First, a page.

The Chairman of the Expediency Discernment Council of the System, Ali Akbar Hashem Rafsanjani, perhaps is the key element of the survival of the regime. The Western media call him pragmatic, moderate, and a deal—maker, yet, he is among the most ruthless "pragmatic" dictators the world has ever seen. He is a brutal man who has no mercy on his enemies. He allows nothing to stand in his way when his mind is made up. This former pistachio farmer has accumulated billions of dollars by stealing money from Iran's resources.

Due to the above factors, a revolution against the Islamic Republic seems almost impossible. Any uprising attempt is at once nipped in the bud by the Basijis (the militia political police) and the pressure groups. This feared body has the power of life and death and its members have the right to shoot a counter revolutionary without trial.

The Islamic Republic of Iran has become synonymous with collapse, revolt and a dangerously unstable and unpredictable place in the world. After 26 years of the Iranian revolution, the lava of revolution has not yet cooled. The headiest days may still be ahead, when the enthusiasm of youth is going to be the ultimate force which will help to bring down the Islamic regime. People are hoping the simultaneous uprising of the youth of the nation and a strike by the workers, will bring the Islamic Republic to its knees.

The legitimacy of the Islamic Republic is now under serious challenge.
Students and workers are protesting in Tehran and across Iran, by the thousands. The middle classes have expressed their disgust with the regime by voting in every recent election for the most anti—regime candidate on the ballot. Yet, this is still not a fair battle. The mullahs still have all the money and power and the people are still hungry and poor.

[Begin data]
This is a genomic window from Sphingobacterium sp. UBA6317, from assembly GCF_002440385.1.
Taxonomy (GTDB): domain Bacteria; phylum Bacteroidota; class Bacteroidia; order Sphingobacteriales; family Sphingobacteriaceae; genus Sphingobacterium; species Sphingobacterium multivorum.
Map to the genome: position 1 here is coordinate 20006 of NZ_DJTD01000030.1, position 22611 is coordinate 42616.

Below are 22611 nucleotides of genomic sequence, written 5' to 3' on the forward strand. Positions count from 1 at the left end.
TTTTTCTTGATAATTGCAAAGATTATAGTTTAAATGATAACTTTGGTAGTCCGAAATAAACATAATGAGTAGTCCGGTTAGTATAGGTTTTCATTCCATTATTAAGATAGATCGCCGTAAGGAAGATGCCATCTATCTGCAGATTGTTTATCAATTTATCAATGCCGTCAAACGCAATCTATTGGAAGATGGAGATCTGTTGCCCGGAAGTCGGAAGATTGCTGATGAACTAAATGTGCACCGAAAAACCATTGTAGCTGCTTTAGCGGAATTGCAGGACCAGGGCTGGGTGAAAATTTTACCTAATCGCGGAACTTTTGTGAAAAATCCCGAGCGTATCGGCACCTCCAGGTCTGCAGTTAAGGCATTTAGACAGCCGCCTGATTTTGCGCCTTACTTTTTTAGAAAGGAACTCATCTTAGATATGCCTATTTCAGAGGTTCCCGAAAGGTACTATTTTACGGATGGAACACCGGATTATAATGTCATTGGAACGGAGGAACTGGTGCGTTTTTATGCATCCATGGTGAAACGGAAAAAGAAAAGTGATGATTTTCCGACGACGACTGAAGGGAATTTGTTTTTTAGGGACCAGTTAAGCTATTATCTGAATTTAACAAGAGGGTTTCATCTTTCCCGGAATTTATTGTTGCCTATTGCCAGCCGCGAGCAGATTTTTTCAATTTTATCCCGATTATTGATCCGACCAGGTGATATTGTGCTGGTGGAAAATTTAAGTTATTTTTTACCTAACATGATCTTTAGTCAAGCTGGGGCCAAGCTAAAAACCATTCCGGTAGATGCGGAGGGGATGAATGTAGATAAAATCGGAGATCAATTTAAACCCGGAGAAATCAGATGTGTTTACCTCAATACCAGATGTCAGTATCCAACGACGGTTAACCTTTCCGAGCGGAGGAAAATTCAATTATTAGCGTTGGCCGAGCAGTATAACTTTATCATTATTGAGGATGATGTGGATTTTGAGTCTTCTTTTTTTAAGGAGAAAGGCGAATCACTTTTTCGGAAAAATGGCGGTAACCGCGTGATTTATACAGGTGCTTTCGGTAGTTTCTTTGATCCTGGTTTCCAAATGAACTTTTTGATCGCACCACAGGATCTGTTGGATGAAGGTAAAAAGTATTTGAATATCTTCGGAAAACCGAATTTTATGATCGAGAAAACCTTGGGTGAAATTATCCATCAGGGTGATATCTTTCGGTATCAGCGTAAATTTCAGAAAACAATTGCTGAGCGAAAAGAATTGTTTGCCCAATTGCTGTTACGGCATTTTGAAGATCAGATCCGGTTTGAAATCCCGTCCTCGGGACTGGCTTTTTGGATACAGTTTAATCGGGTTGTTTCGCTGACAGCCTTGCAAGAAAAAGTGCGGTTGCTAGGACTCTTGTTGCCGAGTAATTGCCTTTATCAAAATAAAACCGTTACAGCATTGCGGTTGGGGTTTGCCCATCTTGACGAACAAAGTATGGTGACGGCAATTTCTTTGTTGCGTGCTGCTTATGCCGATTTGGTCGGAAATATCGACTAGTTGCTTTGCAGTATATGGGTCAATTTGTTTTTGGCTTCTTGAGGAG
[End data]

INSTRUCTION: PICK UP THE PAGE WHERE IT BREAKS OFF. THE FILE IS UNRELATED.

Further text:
While economic disasters invariably lead to political turmoil and uncertainty, the Islamic regime sees nothing wrong in the plight of working class. The onset of recession and slump, despite the oil wealth enriching the regime, certainly leads to questioning and a significant political radicalization amongst certain layers of Iranian society, especially young people. Despite the huge rifts which exist among the opposition, these groups will inevitably have to come together for their common goals.

In 1999, a victory of the student movement over a vicious and barbaric act by the Islamic vigilante group, Ansar—i Hizbullah, along with Basiji forces, which were backed directly by the Supreme Leader 'Ali Khamene'i, gave an enormous boost of confidence to the millions of exploited and oppressed people across Iran.

The July 9, 1999 brutal attack by the Ansar—i Hezbullah and the militia forces, on a student dormitory at 4:00 a.m., resulted in breaking windows, setting rooms on fire, clubbing students and throwing students out of the second story dormitory's window. Overnight, the attack rejuvenated the student movement. This attack sent students into action by the thousands, overtaking streets, staging sit—ins in major cities throughout Iran for six consecutive days.

Even though the regime was able to squash the student movement in 1999, the hunger for freedom and the spirit of reformism it revealed have by no means been brought under control. Although the ruling regime was severely shaken, it was not removed. The Islamic Republic is still walking a tight—rope between concession and repression. The spirit of freedom among the Iranian people lives on.

Amil Imani is a poet, writer, literary translator, essayist, novelist, and a political activist who speaks out for the struggling people of his native land, Iran.